• Review

ALBUM REVIEW: Cutler Station: I Wanna Build A New Machine

Cutler Station, hailing from West Virginia, reached out for an album review for their upcoming release I Wanna Build A New Machine, or IWBANM for short. I was grateful for the opportunity to wax rockingly on their previous album All Meat No Sides, which was an album I really enjoyed, so with this opportunity to do the same with IWBANM I was more than grateful to wax. The new album I have been listening to for a little bit now, and let’s get into it a little bit.

The record opens with the title track of the album “I Wanna Build A New Machine,” a song that I think is a reflection of some of what we have going around in the world now. I won’t get too political, or humanitarian here suffice to say we could use some progression and I think this song sort of reflects that. Anyone who reads these reviews knows that I won’t go track by track, but for any newcomers that same goes. One of my favorite tracks is “Big Brother’s Little Sister.” I enjoy the song a great deal. Not only is it the message, but the groove laid down by the drums and guitars left me with a smile. The message isn’t grim or anything like that, again more like holding up a mirror to where we are at now as a society, then with a melody that grooves and you know probably shouldn’t be smiling at what this is saying, but when the groove hits sometimes you just do. Another favorite of mine is the song “Keith.” A simple song about Keith, a guy who seems to simply not worry about much. Keith is not worried about the end of the world like most. “Suicidal thoughts and insanity, but not Keith,” he’s apathetic to say the least. Those are just the words, the music behind these words lends themselves to summer, effortlessly.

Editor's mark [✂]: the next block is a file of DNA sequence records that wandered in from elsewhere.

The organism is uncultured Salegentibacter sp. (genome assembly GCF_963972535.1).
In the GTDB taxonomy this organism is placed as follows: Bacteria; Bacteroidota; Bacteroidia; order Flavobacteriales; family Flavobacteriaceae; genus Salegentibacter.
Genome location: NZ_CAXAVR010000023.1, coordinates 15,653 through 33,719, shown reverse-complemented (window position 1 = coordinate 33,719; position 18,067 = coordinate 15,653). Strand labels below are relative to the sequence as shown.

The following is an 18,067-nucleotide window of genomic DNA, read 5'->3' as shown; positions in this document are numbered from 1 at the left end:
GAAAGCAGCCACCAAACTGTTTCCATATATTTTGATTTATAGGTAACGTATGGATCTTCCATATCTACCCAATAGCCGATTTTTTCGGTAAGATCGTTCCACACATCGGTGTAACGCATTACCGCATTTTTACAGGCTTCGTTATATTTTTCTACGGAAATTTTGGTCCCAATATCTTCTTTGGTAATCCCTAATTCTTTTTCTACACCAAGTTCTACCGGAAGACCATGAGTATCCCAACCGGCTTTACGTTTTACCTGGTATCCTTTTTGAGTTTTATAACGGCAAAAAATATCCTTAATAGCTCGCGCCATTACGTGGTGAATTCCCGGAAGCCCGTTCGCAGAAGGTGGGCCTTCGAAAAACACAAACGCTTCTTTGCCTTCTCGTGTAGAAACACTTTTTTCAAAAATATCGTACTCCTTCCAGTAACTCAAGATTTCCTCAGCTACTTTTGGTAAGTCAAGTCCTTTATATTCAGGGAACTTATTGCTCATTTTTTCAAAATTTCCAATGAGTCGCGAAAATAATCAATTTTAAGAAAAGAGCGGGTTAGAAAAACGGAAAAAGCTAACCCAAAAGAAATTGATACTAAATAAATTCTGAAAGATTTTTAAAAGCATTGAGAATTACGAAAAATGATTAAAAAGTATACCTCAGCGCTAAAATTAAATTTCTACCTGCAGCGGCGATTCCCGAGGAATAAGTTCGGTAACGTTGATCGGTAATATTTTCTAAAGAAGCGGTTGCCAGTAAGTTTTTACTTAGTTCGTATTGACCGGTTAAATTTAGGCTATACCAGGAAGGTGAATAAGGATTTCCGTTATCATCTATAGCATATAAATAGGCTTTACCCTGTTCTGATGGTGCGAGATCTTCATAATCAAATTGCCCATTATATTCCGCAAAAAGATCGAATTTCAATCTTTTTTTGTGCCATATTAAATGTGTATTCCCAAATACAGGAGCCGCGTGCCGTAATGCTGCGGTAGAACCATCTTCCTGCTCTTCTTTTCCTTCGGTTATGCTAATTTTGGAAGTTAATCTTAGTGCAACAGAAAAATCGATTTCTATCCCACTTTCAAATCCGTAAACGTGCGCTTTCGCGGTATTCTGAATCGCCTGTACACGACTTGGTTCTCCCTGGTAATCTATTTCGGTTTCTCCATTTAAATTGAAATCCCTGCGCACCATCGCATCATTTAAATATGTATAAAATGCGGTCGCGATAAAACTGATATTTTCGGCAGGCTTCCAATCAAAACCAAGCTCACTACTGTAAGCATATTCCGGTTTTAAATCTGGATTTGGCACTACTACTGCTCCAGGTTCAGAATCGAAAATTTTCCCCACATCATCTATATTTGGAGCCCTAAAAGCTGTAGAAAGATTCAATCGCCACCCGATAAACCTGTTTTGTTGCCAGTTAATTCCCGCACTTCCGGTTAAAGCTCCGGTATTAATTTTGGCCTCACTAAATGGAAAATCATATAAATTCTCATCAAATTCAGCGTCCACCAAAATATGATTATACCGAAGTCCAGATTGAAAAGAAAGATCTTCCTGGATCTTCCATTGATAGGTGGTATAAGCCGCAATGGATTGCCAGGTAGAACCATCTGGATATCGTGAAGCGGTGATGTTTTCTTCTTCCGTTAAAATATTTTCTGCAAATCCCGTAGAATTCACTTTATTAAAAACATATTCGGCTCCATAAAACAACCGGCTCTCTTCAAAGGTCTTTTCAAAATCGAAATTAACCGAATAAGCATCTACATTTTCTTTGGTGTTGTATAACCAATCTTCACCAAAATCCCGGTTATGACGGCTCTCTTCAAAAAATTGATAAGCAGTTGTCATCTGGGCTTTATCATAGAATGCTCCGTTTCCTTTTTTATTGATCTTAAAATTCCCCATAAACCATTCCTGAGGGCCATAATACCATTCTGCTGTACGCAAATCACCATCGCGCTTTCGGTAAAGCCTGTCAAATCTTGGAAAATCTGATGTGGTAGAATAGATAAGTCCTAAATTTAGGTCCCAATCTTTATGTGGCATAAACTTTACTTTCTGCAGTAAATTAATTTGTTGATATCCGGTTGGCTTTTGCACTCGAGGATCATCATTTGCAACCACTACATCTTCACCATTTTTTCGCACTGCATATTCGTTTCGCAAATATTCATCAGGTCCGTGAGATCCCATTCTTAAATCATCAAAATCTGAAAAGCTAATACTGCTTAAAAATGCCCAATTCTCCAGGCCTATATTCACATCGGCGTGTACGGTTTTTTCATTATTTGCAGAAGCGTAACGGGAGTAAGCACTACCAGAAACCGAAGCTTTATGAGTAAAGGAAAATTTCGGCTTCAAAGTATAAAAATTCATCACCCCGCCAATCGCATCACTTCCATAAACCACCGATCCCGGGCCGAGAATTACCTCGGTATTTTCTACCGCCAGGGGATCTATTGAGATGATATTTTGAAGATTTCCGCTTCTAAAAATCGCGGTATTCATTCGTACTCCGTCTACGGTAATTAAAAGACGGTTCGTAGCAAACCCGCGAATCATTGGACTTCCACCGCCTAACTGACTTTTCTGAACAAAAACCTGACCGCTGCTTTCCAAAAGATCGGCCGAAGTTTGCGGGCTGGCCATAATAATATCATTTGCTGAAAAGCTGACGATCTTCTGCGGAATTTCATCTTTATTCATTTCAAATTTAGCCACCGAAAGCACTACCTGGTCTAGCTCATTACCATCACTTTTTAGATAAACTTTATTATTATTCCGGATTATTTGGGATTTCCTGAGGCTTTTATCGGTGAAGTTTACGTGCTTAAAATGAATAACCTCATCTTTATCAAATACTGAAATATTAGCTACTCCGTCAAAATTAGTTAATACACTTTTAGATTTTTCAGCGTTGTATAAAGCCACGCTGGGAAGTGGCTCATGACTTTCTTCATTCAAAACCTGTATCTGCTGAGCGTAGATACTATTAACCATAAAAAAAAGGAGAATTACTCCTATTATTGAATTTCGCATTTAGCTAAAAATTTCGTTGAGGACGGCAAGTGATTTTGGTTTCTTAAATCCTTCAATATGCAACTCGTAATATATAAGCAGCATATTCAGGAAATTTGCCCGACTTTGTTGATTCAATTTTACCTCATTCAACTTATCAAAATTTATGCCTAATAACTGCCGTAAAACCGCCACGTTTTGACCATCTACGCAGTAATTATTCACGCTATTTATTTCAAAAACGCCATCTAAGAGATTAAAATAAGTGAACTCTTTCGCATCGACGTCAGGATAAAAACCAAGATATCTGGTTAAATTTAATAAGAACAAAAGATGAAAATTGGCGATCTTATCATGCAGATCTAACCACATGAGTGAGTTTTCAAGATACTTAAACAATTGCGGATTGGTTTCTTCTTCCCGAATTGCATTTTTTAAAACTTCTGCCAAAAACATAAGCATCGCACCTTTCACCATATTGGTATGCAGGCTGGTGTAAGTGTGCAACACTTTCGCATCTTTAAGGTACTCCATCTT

As I was listening to the album over and over again, I couldn’t help to notice how the guitar and pedal steel play off of each other while giving the record something otherworldly while still maintaining its roots in a americana slash country feel. I suppose that’s why I love pedal steel, and the beauty of pedal steel, and apparently there is some sitar as well. Cutler Station blends these vast array influences throughout the record and within the songs, and by doing that they have created a sound authentic to them. That sound, that music, lays seamlessly in between the message of a record that I think is at times holding a mirror up to us as a society. Maybe not any one of us, but certainly Big Brother.

Through ten songs Kirby Evans (guitars/keys/vocals), Jason Singer (drums), Steve Lipscomb (guitars/keys/vocals), John Evans (bass and vocals), and John Borchard (pedals steel/baritone guitar/ sitar) are the fellas that make up Cutler Station that take us on a journey through sounds coming out of the beautiful West Virginia. I should mention as well that Chris DeMaria did all the artwork on this record and the one previously. Kenny Miles from Fat Baby Studios mixed the album. The record will be coming out on July 31st. They are on a bit of a show hiatus, but life has gotten busy with all the kids they have. There are a select few, but I couldn’t recommend this record enough. I just love the sound coming through my speakers and headphones that they laid down over these ten songs. It felt nice to drape myself in these songs and really fall for them. Give your ears a chance with Cutler Station as they’ve done something well with this. Happy listening.

Pre-order I Wanna Build A New Machine NOW!


  • Review

Album Review: Meat, No Sides - Cutler Station

Somewhere in the backwoods of Appalachian Ohio lives an unorthodox – yet – affable sapient creature knit together of volatile melodies, visceral power – pop energy, and scathing intellectual prowess – and its name is Cutler Station.